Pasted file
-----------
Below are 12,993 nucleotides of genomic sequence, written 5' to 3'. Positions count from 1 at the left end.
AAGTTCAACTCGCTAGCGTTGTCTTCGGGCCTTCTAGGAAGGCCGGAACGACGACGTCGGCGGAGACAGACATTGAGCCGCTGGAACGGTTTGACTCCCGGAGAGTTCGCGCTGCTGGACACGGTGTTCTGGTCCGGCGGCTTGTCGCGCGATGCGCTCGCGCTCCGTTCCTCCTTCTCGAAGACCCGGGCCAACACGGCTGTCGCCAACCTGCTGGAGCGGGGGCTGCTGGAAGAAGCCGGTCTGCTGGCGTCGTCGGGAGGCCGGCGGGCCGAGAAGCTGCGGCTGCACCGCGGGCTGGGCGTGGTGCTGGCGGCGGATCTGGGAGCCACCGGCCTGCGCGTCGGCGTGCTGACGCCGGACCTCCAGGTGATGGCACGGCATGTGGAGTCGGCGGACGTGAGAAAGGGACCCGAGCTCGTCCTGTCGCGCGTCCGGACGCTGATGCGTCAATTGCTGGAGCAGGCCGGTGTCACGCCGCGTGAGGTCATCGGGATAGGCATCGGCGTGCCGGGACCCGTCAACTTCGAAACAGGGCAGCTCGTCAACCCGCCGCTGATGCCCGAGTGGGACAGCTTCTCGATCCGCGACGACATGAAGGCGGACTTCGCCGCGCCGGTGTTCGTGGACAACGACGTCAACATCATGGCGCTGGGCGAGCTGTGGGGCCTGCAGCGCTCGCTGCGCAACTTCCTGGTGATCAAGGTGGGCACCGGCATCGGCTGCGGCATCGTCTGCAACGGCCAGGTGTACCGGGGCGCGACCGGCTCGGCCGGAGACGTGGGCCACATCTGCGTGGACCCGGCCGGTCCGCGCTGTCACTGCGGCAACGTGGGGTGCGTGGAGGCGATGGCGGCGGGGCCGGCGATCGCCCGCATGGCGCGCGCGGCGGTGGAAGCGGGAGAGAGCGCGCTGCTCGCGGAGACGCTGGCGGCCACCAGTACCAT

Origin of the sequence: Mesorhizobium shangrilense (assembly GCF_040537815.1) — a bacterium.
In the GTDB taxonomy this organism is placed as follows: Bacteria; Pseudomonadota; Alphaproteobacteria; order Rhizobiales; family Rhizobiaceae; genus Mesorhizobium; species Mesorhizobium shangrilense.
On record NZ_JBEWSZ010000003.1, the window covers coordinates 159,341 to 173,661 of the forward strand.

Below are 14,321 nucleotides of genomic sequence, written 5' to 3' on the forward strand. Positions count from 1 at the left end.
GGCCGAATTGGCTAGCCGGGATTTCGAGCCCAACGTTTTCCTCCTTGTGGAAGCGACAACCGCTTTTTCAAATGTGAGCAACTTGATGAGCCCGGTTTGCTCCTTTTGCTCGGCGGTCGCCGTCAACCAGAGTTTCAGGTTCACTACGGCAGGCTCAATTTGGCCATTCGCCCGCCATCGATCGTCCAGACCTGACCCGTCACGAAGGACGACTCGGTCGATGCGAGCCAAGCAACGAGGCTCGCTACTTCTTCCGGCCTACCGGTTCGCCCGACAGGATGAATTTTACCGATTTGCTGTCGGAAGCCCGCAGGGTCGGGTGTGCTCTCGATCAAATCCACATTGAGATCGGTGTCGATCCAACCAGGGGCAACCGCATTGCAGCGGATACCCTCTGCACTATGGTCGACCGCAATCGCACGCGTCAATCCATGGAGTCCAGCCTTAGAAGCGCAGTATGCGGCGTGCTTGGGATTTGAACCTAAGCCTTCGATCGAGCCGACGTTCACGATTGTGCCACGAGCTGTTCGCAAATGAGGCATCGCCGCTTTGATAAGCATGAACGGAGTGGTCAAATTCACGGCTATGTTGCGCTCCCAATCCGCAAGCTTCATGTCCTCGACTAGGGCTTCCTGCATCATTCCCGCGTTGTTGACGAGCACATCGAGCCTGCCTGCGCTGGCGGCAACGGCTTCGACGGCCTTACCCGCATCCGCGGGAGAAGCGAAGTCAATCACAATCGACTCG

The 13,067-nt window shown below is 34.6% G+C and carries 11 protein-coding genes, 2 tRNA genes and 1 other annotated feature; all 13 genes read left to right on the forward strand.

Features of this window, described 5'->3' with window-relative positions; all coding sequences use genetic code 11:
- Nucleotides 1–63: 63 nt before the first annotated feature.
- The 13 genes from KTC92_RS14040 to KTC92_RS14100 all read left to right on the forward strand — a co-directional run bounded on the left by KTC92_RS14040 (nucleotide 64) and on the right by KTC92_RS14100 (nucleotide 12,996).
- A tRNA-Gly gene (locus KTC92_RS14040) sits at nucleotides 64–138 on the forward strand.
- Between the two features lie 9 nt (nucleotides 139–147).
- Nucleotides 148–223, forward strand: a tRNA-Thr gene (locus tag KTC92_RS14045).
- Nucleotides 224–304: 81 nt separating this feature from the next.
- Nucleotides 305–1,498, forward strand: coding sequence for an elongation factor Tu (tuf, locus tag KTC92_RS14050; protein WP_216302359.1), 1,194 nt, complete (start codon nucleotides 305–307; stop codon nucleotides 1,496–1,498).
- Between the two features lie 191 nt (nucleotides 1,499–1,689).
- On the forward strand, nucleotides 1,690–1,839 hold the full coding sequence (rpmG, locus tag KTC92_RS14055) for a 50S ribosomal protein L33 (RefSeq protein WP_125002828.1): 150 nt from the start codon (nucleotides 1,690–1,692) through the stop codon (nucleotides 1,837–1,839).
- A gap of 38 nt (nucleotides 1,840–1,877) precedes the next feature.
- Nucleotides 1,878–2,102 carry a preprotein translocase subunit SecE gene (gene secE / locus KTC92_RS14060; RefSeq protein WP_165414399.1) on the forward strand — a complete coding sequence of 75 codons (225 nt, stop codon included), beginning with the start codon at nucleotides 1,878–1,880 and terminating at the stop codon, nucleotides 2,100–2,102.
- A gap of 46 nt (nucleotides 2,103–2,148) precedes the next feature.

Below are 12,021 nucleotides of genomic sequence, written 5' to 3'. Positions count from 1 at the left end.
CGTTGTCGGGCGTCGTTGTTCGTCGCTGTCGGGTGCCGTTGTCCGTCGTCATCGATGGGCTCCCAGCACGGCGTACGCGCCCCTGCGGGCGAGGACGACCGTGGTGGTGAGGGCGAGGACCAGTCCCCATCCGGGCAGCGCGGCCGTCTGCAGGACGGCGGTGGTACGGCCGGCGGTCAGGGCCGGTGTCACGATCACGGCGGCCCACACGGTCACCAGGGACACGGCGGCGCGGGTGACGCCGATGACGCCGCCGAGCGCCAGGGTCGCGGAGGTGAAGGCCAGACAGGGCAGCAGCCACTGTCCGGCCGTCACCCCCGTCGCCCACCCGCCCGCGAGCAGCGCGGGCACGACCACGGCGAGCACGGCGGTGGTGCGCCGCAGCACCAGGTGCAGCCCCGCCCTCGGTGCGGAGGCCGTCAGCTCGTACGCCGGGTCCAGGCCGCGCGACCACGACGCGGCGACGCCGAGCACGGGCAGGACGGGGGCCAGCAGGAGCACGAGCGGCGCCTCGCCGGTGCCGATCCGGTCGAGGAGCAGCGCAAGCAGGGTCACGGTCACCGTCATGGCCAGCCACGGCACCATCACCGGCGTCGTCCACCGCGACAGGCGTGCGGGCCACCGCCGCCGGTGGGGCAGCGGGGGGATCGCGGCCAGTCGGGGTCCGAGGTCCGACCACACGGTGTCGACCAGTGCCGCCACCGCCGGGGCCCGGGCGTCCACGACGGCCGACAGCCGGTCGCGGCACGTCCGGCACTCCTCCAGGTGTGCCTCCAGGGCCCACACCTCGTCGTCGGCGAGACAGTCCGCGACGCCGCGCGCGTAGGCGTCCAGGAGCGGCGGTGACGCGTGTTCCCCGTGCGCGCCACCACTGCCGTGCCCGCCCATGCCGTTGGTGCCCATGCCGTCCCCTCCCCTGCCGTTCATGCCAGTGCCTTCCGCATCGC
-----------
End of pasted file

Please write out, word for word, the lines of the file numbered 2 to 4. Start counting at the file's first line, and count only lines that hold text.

AAGTTCAACTCGCTAGCGTTGTCTTCGGGCCTTCTAGGAAGGCCGGAACGACGACGTCGGCGGAGACAGACATTGAGCCGCTGGAACGGTTTGACTCCCGGAGAGTTCGCGCTGCTGGACACGGTGTTCTGGTCCGGCGGCTTGTCGCGCGATGCGCTCGCGCTCCGTTCCTCCTTCTCGAAGACCCGGGCCAACACGGCTGTCGCCAACCTGCTGGAGCGGGGGCTGCTGGAAGAAGCCGGTCTGCTGGCGTCGTCGGGAGGCCGGCGGGCCGAGAAGCTGCGGCTGCACCGCGGGCTGGGCGTGGTGCTGGCGGCGGATCTGGGAGCCACCGGCCTGCGCGTCGGCGTGCTGACGCCGGACCTCCAGGTGATGGCACGGCATGTGGAGTCGGCGGACGTGAGAAAGGGACCCGAGCTCGTCCTGTCGCGCGTCCGGACGCTGATGCGTCAATTGCTGGAGCAGGCCGGTGTCACGCCGCGTGAGGTCATCGGGATAGGCATCGGCGTGCCGGGACCCGTCAACTTCGAAACAGGGCAGCTCGTCAACCCGCCGCTGATGCCCGAGTGGGACAGCTTCTCGATCCGCGACGACATGAAGGCGGACTTCGCCGCGCCGGTGTTCGTGGACAACGACGTCAACATCATGGCGCTGGGCGAGCTGTGGGGCCTGCAGCGCTCGCTGCGCAACTTCCTGGTGATCAAGGTGGGCACCGGCATCGGCTGCGGCATCGTCTGCAACGGCCAGGTGTACCGGGGCGCGACCGGCTCGGCCGGAGACGTGGGCCACATCTGCGTGGACCCGGCCGGTCCGCGCTGTCACTGCGGCAACGTGGGGTGCGTGGAGGCGATGGCGGCGGGGCCGGCGATCGCCCGCATGGCGCGCGCGGCGGTGGAAGCGGGAGAGAGCGCGCTGCTCGCGGAGACGCTGGCGGCCACCAGTACCAT

Origin of the sequence: Mesorhizobium shangrilense (assembly GCF_040537815.1) — a bacterium.
In the GTDB taxonomy this organism is placed as follows: Bacteria; Pseudomonadota; Alphaproteobacteria; order Rhizobiales; family Rhizobiaceae; genus Mesorhizobium; species Mesorhizobium shangrilense.